The term “hostile environment” has become a buzz word used by employees to complain about everything from a chatty co-worker to a malfunctioning computer. Many human resources professionals are inundated with employee complaints of such “hostile environments.” Employers have a duty to investigate complaints about illegal harassment, and what’s more a complaint about perceived unlawful harassment may be “protected activity,” meaning that an employee who is subject to an adverse employment action on the heels of such a complaint might have a basis for a retaliation claim. Given these risks, employers can find themselves in a web of never-ending investigations and in constant fear of liability every time an employee uses the magic words “hostile environment.”

Under federal and state anti-discrimination laws like Title VII, “hostile environment” harassment is defined as conduct based on a protected category (such as an employee’s race, color, religion, sex (including pregnancy), national origin, age (40 or older), disability or genetic information) that is severe or pervasive enough to create a work environment that a reasonable person would consider intimidating, hostile, or abusive.

The mere fact that an employee co-opts the term “hostile environment” should not automatically turn every employee irritation into a legal claim. It is therefore important to determine and communicate early on whether a complaint appears to be about a perceived hostile environment as that term is defined under Title VII or merely a complaint about a general workplace annoyance unrelated to a protected classification. Involving the employee in this assessment can help clarify the issue for both the employer and the employee. For example, if an employee complains that his cubical-mate plays music too loudly and this is creating a “hostile environment,” the employer is well-advised to find out immediately whether the music is in some way offensive to the employee because of a protected classification, if the employee believes the music is being played loudly in order to harass the employee based on a protected classification, or whether this is simply an issue of the high volume annoying the employee. A best practice would be to get the employee to document the complaint in writing and to state whether or not the employee thinks the actions are based on a protected category. Of course, if the employee does, the employer should find out why the employee believes that and what evidence the employee has to support the belief. Once the employer and employee agree on the scope of the complaint, the employer can investigate accordingly. Including the employee in this determination, obtaining a common understanding of the nature of the complaint and documenting the investigation will often protect against future disputes over whether an employee complained about or was subject to a “hostile environment.”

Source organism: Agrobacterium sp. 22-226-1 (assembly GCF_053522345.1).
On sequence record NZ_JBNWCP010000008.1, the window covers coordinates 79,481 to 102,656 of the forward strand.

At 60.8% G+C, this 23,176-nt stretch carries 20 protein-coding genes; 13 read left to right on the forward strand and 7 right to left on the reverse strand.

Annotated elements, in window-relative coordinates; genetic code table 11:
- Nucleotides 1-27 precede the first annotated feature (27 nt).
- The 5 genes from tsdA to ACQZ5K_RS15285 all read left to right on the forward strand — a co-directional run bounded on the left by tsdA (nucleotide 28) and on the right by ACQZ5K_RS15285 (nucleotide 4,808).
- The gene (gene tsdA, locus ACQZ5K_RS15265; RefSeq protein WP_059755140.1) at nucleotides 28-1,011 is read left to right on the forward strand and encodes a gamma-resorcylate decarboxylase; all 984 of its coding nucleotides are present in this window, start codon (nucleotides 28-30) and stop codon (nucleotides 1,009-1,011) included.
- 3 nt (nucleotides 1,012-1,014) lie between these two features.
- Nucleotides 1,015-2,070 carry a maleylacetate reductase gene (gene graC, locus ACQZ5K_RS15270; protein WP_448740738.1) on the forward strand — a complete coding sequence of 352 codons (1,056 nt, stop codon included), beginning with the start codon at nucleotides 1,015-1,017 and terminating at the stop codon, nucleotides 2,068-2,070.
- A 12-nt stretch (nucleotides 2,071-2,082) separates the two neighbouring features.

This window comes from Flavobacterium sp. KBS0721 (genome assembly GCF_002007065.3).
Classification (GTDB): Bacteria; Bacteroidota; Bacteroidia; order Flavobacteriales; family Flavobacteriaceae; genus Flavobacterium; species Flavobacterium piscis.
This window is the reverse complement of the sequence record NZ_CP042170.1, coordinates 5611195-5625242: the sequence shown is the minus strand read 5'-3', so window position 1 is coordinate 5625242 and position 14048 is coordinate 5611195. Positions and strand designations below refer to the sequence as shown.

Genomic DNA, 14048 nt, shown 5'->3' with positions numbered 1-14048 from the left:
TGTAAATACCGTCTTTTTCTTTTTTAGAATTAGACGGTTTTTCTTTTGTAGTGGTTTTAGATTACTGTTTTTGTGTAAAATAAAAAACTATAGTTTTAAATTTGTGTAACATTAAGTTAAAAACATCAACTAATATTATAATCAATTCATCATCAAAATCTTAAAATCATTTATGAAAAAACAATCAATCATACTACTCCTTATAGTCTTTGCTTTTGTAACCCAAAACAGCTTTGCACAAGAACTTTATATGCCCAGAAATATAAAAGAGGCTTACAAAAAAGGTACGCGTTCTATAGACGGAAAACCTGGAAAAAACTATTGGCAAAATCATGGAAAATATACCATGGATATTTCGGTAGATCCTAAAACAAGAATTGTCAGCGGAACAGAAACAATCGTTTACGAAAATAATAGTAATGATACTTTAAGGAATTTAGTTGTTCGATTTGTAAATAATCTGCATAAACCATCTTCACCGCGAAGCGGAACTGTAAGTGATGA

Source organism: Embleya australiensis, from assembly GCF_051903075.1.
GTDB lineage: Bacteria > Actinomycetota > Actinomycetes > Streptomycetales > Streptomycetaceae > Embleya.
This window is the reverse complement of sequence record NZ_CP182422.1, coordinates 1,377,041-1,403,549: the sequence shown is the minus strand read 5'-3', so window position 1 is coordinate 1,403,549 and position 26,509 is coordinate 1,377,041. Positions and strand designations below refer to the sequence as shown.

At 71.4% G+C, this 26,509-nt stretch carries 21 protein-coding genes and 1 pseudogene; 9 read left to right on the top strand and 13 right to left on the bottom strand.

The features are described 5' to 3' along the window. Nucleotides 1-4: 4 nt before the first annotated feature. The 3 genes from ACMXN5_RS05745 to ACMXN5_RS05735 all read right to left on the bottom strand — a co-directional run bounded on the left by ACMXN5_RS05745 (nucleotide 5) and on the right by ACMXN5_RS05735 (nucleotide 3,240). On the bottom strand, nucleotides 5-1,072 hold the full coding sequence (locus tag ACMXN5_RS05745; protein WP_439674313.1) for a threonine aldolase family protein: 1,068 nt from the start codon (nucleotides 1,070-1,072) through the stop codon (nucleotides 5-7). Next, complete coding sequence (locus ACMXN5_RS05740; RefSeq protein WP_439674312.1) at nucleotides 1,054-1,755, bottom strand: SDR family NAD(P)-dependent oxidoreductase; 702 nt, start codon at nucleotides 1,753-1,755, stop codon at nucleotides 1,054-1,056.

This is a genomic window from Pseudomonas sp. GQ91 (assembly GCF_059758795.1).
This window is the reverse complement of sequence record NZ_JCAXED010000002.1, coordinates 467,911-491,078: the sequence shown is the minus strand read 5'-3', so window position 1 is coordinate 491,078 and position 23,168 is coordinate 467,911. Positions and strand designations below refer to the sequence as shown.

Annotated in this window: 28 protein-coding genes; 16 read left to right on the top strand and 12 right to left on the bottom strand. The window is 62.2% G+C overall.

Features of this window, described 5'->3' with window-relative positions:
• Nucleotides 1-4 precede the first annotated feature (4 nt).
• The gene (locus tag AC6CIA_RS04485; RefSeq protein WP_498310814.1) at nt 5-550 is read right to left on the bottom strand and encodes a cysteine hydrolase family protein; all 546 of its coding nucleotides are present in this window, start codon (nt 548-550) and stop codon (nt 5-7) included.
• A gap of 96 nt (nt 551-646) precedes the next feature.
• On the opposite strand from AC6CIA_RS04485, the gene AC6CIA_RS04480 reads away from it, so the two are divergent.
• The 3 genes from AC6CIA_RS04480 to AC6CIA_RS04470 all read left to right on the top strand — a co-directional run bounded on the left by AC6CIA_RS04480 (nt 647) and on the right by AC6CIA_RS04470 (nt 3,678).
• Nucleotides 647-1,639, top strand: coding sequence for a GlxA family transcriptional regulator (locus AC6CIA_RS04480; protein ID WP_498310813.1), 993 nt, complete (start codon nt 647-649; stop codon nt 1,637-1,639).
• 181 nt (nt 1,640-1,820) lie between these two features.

Another practice that helps ward off the improper use of the term: define it well in your anti-harassment policy. Make sure that the company’s definition of harassment mirrors the legal definition, so that employees are aware of what the term means.